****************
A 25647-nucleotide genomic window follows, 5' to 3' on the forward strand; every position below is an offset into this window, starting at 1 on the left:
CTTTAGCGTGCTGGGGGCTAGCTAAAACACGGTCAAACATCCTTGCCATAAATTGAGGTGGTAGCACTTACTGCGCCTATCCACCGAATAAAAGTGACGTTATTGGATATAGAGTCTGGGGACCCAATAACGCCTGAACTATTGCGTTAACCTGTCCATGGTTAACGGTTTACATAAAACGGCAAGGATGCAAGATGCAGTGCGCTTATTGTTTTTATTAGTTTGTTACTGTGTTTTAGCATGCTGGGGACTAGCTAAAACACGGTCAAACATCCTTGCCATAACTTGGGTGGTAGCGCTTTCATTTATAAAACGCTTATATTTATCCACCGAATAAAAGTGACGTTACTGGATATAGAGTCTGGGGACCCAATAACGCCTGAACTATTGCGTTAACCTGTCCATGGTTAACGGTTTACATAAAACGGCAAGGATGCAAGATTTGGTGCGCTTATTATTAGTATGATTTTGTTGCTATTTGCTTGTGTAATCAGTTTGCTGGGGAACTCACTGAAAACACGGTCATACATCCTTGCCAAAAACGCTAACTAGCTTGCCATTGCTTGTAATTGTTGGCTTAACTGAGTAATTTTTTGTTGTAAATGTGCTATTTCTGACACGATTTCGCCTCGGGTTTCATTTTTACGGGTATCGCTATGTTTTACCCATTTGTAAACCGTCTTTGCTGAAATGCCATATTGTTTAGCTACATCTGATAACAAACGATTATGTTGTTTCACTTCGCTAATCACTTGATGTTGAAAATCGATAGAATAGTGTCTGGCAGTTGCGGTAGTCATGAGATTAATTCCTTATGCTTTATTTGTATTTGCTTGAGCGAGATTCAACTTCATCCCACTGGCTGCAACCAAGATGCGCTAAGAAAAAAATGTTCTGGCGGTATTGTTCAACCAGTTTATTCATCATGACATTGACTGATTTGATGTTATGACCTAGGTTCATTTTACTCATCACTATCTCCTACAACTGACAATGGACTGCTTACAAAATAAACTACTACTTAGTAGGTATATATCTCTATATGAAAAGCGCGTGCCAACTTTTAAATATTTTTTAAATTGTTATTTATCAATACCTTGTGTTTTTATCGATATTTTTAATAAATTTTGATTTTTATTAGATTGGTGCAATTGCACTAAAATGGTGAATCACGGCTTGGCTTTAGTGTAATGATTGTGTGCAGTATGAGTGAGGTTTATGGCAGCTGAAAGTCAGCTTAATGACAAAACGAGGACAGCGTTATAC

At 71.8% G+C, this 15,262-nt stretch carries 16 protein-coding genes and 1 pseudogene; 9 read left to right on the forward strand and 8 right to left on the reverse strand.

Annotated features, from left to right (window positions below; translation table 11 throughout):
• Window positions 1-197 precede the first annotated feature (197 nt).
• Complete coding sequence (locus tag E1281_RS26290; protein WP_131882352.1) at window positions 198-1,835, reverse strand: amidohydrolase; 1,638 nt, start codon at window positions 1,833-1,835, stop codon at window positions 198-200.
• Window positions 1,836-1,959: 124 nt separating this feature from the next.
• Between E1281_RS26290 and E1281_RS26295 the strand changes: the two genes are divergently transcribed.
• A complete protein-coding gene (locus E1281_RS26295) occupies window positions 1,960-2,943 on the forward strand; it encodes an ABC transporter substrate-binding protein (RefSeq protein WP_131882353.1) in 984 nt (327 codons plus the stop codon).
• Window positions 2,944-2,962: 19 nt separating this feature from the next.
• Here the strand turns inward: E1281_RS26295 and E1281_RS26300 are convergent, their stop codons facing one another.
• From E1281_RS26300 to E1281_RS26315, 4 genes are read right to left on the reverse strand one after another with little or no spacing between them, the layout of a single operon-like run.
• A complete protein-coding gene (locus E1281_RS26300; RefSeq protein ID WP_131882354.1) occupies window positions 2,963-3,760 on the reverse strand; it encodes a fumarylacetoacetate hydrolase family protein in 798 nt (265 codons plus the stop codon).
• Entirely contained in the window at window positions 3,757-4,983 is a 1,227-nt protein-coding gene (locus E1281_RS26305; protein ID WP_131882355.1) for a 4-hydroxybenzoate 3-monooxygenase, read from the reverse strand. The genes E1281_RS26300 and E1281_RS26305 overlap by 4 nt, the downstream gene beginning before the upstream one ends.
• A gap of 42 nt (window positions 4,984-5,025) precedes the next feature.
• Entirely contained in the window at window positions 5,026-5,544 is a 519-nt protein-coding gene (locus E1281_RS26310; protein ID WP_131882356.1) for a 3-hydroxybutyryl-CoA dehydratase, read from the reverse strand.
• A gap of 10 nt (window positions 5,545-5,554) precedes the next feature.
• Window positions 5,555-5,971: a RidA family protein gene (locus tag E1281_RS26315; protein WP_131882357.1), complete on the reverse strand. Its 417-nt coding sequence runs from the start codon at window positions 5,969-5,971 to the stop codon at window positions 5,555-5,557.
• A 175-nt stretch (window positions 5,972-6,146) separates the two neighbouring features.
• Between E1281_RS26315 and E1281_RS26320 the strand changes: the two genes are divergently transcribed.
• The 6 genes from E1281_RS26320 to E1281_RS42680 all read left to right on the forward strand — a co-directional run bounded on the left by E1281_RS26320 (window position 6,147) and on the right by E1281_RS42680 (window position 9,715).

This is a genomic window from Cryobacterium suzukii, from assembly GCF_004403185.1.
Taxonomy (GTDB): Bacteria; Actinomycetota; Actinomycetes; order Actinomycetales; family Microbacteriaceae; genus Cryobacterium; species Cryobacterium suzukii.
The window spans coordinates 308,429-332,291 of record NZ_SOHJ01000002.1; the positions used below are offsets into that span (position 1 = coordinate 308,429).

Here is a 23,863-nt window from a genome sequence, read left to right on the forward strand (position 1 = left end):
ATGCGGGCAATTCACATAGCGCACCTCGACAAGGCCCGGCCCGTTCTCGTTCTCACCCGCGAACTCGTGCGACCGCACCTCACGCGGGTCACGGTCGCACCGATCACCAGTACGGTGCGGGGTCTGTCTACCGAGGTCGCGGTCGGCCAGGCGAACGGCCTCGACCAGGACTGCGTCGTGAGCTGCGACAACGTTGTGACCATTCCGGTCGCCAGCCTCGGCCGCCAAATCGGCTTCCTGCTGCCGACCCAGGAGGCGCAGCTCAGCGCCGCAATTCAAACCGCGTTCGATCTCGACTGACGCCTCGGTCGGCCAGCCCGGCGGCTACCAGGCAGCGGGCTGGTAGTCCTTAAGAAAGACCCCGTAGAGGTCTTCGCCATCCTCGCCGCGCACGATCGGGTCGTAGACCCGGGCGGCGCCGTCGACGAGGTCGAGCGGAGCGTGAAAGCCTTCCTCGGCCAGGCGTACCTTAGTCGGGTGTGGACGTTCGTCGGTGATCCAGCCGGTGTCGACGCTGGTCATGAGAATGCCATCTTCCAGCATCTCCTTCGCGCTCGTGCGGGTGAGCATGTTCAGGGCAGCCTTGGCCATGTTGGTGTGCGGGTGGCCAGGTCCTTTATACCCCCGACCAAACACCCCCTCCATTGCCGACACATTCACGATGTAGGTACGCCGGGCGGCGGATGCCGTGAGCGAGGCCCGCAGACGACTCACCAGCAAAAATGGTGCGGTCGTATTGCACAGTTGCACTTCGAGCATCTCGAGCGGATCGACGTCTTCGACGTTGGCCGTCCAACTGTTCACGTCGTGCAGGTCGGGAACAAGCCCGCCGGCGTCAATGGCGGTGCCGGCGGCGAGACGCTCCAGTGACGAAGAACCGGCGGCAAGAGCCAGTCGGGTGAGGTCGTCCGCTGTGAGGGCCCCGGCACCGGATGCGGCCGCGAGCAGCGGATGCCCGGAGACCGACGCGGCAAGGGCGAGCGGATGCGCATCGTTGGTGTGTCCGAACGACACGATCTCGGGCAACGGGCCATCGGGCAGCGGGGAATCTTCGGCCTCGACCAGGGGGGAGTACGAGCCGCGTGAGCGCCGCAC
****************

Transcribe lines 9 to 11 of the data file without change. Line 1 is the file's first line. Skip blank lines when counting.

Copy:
• A complete protein-coding gene (locus E1281_RS26295) occupies window positions 1,960-2,943 on the forward strand; it encodes an ABC transporter substrate-binding protein (RefSeq protein WP_131882353.1) in 984 nt (327 codons plus the stop codon).
• Window positions 2,944-2,962: 19 nt separating this feature from the next.
• Here the strand turns inward: E1281_RS26295 and E1281_RS26300 are convergent, their stop codons facing one another.